Original Investigation

Human Genetics

, Volume 131, Issue 9, pp 1495-1505

First online:

Genome-wide association analysis of circulating vitamin D levels in children with asthma

  • Jessica Lasky-SuAffiliated withChanning Laboratory, Department of Medicine, Brigham and Women’s HospitalHarvard Medical School
  • , Nancy LangeAffiliated withChanning Laboratory, Department of Medicine, Brigham and Women’s HospitalHarvard Medical SchoolDivision of Pulmonary and Critical Care Medicine, Department of Medicine, Brigham and Women’s Hospital
  • , John M. BrehmAffiliated withDivision of Pediatric Pulmonary Medicine, Allergy and Immunology, Children’s Hospital of Pittsburgh of UPMC
  • , Amy DamaskAffiliated withNovartis Institutes for Biomedical Research
  • , Manuel Soto-QuirosAffiliated withDivision of Pediatric Pulmonology, Hospital Nacional de Niños
  • , Lydiana AvilaAffiliated withDivision of Pediatric Pulmonology, Hospital Nacional de Niños
  • , Juan C. CeledónAffiliated withDivision of Pediatric Pulmonary Medicine, Allergy and Immunology, Children’s Hospital of Pittsburgh of UPMC
  • , Glorisa CaninoAffiliated withBehavioral Sciences Institute, University of Puerto Rico
  • , Michelle M. CloutierAffiliated withUniversity of Connecticut Health Center
    • , Bruce W. HollisAffiliated withDarby Children’s Research Institute, Medical University of South Carolina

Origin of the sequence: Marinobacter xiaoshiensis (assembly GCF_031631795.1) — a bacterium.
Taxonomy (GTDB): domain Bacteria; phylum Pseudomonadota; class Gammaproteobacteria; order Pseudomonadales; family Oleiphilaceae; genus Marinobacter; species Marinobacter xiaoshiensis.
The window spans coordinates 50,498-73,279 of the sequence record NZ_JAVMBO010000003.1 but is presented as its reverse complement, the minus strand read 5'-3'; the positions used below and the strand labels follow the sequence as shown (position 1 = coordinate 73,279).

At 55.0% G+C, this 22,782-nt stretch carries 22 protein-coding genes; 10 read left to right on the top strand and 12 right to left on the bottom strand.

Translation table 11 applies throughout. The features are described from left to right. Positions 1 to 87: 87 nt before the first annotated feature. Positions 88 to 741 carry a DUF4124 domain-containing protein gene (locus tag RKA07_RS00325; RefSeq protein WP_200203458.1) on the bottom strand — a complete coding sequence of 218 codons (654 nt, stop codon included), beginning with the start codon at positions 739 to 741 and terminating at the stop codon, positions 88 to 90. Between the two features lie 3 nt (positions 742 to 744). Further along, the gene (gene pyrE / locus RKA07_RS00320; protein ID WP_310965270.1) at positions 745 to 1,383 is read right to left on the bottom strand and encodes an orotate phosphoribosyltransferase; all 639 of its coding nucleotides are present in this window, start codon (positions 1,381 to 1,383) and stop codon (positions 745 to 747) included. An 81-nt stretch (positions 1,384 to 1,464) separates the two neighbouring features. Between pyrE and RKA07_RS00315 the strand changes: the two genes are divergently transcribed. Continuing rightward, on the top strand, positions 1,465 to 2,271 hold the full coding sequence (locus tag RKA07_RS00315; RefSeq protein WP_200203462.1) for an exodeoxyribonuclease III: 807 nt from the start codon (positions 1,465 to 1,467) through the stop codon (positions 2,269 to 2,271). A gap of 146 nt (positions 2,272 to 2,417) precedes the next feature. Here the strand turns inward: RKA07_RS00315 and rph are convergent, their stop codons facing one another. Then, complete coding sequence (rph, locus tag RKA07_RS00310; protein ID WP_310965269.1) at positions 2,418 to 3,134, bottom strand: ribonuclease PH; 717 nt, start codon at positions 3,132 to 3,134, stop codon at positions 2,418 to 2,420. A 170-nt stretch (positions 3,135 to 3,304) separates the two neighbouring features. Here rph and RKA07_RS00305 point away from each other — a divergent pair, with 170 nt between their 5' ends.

• , Scott T. WeissAffiliated withChanning Laboratory, Department of Medicine, Brigham and Women’s HospitalHarvard Medical SchoolDepartment of Medicine, Center for Genomic Medicine, Brigham and Women’s Hospital
    • , Augusto A. LitonjuaAffiliated withChanning Laboratory, Department of Medicine, Brigham and Women’s HospitalHarvard Medical SchoolDivision of Pulmonary and Critical Care Medicine, Department of Medicine, Brigham and Women’s Hospital Email author 

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Abstract

Vitamin D deficiency is becoming more apparent in many populations. Genetic factors may play a role in the maintenance of vitamin D levels. The objective of this study was to perform a genome-wide analysis (GWAS) of vitamin D levels, including replication of prior GWAS results. We measured 25-hydroxyvitamin D (25(OH)D) levels in serum collected at the time of enrollment and at year 4 in 572 Caucasian children with asthma, who were part of a multi-center clinical trial, the Childhood Asthma Management Program. Replication was performed in a second cohort of 592 asthmatics from Costa Rica and a third cohort of 516 Puerto Rican asthmatics. In addition, we attempted replication of three SNPs that were previously identified in a large GWAS of Caucasian individuals. The setting included data from a clinical trial of childhood asthmatics and two cohorts of asthmatics recruited for genetic studies of asthma. The main outcome measure was circulating 25(OH)D levels. The 25(OH)D levels at the two time-points were only modestly correlated with each other (intraclass correlation coefficient = 0.33) in the CAMP population. We identified SNPs that were nominally associated with 25(OH)D levels at two time-points in CAMP, and replicated four SNPs in the Costa Rican cohort: rs11002969, rs163221, rs1678849, and rs4864976. However, these SNPs were not significantly associated with 25(OH)D levels in a third population of Puerto Rican asthmatics. We were able to replicate the SNP with the strongest effect, previously reported in a large GWAS: rs2282679 (GC), and we were able to replicate another SNP, rs10741657 (CYP2R1), to a lesser degree. We were able to replicate two of three prior significant findings in a GWAS of 25(OH)D levels. Other SNPs may be additionally associated with 25(OH)D levels in certain populations.